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FDA Wants to Limit Use of Antibiotics in Livestock

The Food and Drug Administration believes antibiotics should be used on livestock only to cure or prevent disease and not to promote growth, a common use, said Principal deputy FDA commissioner Joshua Sharfstein.

"The FDA also believes that the use of medications for prevention and control should be under the supervision of a veterinarian," he said. This would mean no over-the-counter sales of antibiotics to farmers and ranchers. Restrictions on livestock use would reduce the opportunity for bacteria to develop resistance to drugs used by humans.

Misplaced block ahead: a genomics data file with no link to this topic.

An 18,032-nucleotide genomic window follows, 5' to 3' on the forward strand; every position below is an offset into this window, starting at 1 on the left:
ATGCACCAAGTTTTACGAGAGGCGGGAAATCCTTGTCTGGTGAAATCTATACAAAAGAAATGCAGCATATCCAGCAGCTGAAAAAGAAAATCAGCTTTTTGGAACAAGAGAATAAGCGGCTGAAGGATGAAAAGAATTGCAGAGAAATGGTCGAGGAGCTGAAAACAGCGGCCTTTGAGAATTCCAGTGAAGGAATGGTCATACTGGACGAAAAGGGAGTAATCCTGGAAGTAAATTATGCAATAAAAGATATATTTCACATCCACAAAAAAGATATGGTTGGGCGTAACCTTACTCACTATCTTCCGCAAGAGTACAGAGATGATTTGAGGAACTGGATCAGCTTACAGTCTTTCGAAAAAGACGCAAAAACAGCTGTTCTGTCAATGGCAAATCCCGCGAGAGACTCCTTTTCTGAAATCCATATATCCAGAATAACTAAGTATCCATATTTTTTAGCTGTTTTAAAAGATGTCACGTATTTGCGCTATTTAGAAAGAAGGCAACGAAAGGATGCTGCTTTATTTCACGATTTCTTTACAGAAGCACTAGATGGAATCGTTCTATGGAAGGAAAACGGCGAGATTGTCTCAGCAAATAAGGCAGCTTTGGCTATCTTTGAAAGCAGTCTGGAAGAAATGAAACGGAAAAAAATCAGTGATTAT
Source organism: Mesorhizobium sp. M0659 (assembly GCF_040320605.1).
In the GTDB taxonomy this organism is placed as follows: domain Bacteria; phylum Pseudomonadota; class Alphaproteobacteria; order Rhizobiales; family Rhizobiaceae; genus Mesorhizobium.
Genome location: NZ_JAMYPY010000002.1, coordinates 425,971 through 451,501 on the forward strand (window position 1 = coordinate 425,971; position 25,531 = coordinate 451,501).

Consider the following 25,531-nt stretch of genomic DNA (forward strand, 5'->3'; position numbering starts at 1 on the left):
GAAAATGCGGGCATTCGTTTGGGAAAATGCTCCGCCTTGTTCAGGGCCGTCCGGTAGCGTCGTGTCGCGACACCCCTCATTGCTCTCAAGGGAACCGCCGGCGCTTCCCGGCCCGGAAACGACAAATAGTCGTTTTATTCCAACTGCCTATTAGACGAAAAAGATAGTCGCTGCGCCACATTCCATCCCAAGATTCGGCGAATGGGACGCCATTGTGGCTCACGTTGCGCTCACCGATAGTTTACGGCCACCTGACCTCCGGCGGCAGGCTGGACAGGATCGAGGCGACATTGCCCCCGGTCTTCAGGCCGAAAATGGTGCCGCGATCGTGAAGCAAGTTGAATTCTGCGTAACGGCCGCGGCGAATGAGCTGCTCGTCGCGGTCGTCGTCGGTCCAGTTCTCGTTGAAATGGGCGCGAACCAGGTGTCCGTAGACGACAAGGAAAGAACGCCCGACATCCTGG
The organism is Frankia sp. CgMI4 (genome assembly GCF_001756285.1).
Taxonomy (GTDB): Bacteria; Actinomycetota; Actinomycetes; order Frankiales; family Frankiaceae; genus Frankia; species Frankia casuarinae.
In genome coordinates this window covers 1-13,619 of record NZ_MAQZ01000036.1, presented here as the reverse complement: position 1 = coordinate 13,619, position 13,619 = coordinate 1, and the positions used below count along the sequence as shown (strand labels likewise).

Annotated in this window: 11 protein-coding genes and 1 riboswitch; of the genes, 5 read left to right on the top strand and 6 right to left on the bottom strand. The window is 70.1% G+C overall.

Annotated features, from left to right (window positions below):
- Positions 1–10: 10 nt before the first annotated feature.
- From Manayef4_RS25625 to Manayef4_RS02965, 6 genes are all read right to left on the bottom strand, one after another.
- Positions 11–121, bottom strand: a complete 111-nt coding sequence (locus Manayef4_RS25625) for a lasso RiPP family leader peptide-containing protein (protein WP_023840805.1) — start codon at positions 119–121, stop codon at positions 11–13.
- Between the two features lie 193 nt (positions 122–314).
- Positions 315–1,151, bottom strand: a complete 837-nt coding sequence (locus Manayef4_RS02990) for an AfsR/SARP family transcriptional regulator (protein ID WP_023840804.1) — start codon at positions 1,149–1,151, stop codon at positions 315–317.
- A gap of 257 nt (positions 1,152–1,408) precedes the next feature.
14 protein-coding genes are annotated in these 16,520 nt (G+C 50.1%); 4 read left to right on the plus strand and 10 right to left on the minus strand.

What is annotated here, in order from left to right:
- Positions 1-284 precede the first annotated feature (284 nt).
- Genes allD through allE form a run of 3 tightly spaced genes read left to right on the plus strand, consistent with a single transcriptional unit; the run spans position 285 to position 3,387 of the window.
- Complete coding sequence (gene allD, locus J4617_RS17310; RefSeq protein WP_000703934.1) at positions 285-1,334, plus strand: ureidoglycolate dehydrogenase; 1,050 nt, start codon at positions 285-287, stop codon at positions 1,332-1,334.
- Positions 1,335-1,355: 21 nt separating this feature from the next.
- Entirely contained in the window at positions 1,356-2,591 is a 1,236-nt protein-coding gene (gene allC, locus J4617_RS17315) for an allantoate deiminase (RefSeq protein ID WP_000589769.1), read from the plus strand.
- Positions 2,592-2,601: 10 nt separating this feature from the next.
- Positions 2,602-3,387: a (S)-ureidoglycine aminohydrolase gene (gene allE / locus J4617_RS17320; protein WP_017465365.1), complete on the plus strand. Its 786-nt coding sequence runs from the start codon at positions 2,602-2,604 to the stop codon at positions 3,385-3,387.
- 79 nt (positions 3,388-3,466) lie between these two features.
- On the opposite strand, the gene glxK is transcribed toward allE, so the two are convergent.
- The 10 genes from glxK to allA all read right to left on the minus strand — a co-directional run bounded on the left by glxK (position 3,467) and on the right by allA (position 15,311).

Sharfstein told reporters afterward that his testimony was a statement of FDA principles. He said there was no administration or FDA position on a bill that would phase out nontherapeutic use in livestock of seven classes of antibiotics -- penicillins, tetracyclines, macrolides, lincosamides, streptogramins, aminoglycosides, sulfonamides -- and any other drug used to treat bacterial illness in people.
 
 

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